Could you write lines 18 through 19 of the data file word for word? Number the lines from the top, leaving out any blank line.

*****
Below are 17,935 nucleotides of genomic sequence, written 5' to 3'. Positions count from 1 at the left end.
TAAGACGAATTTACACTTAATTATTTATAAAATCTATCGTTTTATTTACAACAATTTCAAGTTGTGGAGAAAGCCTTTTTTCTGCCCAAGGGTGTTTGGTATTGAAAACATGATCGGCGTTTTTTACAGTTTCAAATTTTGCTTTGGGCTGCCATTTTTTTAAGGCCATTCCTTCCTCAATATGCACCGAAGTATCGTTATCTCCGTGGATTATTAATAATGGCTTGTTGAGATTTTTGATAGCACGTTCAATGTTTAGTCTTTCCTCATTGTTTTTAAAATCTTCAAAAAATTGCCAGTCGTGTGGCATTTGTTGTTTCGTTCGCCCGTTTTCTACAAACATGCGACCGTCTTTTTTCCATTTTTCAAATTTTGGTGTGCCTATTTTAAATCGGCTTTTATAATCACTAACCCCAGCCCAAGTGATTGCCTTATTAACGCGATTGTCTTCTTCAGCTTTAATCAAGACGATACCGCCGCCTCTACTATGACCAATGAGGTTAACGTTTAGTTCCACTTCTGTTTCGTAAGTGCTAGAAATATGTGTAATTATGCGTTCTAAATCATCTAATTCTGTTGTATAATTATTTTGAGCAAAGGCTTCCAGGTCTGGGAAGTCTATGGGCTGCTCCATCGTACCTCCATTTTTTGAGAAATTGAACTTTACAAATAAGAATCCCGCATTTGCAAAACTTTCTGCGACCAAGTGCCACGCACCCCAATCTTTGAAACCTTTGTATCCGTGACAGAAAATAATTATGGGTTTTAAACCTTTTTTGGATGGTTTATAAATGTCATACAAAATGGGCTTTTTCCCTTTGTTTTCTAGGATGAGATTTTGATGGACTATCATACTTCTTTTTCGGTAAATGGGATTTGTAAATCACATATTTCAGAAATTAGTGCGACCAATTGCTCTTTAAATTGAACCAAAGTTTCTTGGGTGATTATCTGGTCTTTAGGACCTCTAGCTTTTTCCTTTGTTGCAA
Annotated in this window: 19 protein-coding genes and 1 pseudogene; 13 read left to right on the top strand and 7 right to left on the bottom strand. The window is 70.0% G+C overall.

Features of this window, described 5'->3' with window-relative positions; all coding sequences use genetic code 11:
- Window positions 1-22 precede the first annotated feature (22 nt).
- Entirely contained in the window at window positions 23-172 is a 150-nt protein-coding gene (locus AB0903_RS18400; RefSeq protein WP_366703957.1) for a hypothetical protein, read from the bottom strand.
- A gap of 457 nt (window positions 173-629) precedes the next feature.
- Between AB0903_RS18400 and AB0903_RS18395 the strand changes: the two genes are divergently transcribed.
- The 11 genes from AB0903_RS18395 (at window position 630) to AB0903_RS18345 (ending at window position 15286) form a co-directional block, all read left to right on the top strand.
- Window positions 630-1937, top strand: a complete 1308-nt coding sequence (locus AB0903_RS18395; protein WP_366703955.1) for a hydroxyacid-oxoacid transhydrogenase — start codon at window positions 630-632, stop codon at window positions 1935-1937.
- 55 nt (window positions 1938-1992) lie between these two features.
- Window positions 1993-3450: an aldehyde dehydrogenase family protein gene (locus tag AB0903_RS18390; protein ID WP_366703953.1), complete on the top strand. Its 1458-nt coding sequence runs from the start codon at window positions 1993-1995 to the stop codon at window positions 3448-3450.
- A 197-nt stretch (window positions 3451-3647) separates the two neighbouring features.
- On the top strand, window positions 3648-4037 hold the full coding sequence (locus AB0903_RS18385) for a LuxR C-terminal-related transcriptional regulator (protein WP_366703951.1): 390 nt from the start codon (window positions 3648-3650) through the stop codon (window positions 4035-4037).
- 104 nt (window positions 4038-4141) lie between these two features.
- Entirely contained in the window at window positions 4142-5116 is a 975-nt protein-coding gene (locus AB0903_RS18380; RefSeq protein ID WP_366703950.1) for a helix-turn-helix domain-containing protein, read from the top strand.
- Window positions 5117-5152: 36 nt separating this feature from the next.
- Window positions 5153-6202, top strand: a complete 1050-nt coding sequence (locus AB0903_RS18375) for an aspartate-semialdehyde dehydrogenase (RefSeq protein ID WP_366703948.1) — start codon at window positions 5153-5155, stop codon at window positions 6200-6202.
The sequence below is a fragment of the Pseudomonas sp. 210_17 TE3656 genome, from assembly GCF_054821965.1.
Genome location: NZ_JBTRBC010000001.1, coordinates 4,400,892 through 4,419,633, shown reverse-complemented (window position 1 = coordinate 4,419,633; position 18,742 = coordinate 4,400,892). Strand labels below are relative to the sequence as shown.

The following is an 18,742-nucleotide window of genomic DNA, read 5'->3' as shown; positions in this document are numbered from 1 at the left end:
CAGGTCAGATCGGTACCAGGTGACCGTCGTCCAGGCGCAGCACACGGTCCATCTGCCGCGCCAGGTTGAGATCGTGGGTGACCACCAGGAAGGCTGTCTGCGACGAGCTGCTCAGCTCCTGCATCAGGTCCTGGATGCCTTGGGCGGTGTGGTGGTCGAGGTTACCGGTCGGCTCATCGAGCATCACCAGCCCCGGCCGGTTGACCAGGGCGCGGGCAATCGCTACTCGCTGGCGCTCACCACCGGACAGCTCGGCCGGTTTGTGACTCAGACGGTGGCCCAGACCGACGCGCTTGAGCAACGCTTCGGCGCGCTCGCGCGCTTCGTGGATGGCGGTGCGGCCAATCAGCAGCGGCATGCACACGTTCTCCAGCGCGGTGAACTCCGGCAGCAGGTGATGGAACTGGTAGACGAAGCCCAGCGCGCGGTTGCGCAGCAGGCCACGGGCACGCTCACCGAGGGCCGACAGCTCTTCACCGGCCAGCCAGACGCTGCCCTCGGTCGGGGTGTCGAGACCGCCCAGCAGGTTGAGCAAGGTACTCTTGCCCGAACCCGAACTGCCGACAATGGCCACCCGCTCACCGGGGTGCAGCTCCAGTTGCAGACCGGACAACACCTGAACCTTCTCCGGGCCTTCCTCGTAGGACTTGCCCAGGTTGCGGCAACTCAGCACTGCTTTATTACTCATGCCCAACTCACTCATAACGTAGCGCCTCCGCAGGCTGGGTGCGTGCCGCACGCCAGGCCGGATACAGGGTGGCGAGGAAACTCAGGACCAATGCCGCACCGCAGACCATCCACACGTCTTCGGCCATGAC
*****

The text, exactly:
- Window positions 5153-6202, top strand: a complete 1050-nt coding sequence (locus AB0903_RS18375) for an aspartate-semialdehyde dehydrogenase (RefSeq protein ID WP_366703948.1) — start codon at window positions 5153-5155, stop codon at window positions 6200-6202.
The sequence below is a fragment of the Pseudomonas sp. 210_17 TE3656 genome, from assembly GCF_054821965.1.